5. Reduction of CO2 production and possibility of an almost complete CO2 capture in case of H2 production plants

3.1. SCT-CPO for H2 production and CO2 sequestration

Selectivity and conversion of SCT-CPO are determined by the high temperatures of catalytic surfaces, much higher than gas phase temperatures resulting in an adiabatic equilibrium reactor. This allows mild pre-heating of the reactants, thus reducing CO2 emissions coming from pre-heating furnaces. Pre-heating is required only for the hydro-desulphurisation (HDS) of the feedstock, occurring in a temperature range typically comprised between 340–390°C depending on the hydrocarbon feedstock.

Figure 2 includes a schematic description of the SCT-CPO characteristics indicating that several feedstocks can be utilised for H2 production and showing that in the absence of pre-heating furnaces great part of the produced CO2 can be removed after the WGS section.

Figure 2.

Main characteristics of SCT-CPO technology application devoted to H2 production and CO2 removal

Figure 3 includes some information for comparing the dimensions of SR and SCT-CPO reactors for producing 55,000 Nm3/h of pure H2. The figure shows that reactor dimensions are reduced of more than 2 orders of magnitude and that the complexity of the technology is greatly reduced too.

Figure 3.

Comparisons between the dimensions and main characteristics of Steam Reforming and SCT-CPO technologies for H2 production

Now it is noted that CO2 emissions from SR result from two sources:

  1. Steam Reforming and Water Gas Shift reactions producing ca. 60% of total CO2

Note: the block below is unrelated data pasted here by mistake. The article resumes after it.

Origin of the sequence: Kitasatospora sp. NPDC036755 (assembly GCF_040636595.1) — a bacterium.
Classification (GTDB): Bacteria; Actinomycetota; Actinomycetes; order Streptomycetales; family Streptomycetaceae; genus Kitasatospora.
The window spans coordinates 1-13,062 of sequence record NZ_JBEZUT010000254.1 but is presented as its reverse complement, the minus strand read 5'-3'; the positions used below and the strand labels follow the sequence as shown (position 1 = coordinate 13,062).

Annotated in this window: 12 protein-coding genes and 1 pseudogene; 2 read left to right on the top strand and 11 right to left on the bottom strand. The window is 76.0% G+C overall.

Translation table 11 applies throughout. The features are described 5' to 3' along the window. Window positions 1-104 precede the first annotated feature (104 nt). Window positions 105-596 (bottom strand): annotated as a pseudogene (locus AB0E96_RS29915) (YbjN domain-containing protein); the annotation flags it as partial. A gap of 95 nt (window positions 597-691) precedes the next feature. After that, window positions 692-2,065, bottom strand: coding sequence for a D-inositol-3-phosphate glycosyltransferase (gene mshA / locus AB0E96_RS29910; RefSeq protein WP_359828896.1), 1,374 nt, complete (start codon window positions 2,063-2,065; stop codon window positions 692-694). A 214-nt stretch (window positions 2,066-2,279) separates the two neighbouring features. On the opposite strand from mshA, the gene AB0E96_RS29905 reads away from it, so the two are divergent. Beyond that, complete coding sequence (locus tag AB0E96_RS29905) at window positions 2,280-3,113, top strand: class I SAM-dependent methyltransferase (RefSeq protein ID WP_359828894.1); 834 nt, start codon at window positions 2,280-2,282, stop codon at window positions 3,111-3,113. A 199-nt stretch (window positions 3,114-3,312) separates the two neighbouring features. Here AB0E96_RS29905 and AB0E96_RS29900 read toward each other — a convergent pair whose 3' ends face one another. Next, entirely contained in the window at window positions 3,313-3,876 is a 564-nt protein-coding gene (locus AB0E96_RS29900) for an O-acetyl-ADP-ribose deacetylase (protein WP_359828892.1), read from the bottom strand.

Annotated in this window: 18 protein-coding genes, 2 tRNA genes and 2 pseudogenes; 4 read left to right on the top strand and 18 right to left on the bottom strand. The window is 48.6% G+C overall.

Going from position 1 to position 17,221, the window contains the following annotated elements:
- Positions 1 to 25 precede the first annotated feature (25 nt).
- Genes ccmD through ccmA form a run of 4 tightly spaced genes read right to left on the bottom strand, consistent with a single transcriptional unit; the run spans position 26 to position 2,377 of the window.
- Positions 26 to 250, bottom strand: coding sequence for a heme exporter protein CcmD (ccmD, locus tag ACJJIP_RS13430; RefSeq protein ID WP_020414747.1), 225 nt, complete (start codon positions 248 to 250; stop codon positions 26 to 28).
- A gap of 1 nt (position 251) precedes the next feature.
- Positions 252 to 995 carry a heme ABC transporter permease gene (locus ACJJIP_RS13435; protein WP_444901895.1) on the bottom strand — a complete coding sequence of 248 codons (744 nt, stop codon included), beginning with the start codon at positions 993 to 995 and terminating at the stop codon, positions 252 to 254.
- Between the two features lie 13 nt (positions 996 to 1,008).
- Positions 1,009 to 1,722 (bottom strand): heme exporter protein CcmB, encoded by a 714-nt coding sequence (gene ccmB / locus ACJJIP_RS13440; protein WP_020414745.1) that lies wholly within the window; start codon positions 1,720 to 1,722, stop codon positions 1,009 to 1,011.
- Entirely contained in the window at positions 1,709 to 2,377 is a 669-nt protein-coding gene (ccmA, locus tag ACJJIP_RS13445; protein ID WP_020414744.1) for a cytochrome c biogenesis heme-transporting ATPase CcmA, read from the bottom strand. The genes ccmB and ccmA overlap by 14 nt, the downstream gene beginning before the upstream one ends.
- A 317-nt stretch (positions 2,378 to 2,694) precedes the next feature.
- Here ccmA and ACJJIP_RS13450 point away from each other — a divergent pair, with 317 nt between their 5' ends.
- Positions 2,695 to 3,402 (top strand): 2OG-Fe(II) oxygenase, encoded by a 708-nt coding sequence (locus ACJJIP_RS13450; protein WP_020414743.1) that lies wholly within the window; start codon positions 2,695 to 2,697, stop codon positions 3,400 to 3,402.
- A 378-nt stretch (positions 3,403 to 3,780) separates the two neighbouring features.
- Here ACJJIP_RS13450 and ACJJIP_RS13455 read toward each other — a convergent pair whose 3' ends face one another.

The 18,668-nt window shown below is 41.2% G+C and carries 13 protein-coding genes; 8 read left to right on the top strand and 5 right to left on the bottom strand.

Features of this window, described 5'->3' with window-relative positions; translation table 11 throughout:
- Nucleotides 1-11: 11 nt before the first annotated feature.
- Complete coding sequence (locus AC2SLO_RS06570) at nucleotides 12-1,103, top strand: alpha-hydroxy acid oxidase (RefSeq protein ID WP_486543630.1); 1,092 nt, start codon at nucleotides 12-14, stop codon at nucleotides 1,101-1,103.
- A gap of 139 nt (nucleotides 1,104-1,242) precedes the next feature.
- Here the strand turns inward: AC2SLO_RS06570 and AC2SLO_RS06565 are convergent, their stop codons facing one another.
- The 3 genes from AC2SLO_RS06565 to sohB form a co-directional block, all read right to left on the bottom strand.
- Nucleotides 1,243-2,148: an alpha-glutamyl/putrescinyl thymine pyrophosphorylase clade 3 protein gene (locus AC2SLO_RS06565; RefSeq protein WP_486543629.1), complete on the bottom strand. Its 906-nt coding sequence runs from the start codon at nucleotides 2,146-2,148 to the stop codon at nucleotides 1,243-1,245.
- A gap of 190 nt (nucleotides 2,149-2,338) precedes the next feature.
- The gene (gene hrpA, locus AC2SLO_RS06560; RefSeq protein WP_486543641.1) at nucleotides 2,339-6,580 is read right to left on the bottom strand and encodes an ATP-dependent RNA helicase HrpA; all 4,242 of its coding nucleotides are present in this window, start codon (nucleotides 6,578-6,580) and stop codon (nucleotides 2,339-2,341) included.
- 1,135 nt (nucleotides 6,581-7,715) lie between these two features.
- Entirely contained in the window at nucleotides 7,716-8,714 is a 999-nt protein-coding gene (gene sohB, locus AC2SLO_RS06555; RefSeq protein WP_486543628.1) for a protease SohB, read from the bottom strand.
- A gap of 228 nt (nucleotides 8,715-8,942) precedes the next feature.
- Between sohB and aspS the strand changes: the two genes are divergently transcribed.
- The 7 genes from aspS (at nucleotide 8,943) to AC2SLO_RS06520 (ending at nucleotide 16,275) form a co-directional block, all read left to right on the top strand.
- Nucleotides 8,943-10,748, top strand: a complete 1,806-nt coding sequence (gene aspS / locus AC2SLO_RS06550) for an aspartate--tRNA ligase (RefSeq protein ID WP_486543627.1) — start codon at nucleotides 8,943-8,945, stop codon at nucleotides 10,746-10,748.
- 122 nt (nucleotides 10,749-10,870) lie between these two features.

2. Total combustion inside the reformer furnace producing the other 40% of total CO2

However, while the removal of CO2 from source (1) with an absorbent medium (i.e. amine or carbonate solutions) is feasible at a reasonable cost, the removal from source (2), a Flue Gas at low pressure including a large volume of Air, would be really expensive and complex. Indeed H2 production via SR is a very important Green House Gas (GHG) producer in refining operations (20-40% of the overall CO2 emissions).

Nowadays, in a context wherein CO2 taxation is increasing and refining operation are required to reduce GHG, the utilisation of SCT-CPO technology, particularly if integrated with CO2 removal, would be really advantageous. This point is further discussed by commenting the Process Flow Diagram of Figures 4 and 5.

In the PFD shown in Figure 4 the feed is mixed with hydrogen and pre-heated for the next HDS step accounting for 2% wt of the total produced CO2. The preheated stream is then mixed with steam and oxygen into the SCT-CPO reactor to produce synthesis gas. The hot synthesis gas is cooled in a Waste Heat Boiler (WHB) generating high pressure steam, partially utilized for a two-step WGS section, namely a high temperature shift (HTS) and a low temperature shift (LTS). Then a CO2 removal section is included before the H2 purification step, performed with a Pressure Swing Adsorption unit (PSA).

An alternative process scheme solution (see Figure 5) could also be utilized in situations in which a low H2 purity (ca. 98% v/v) is required.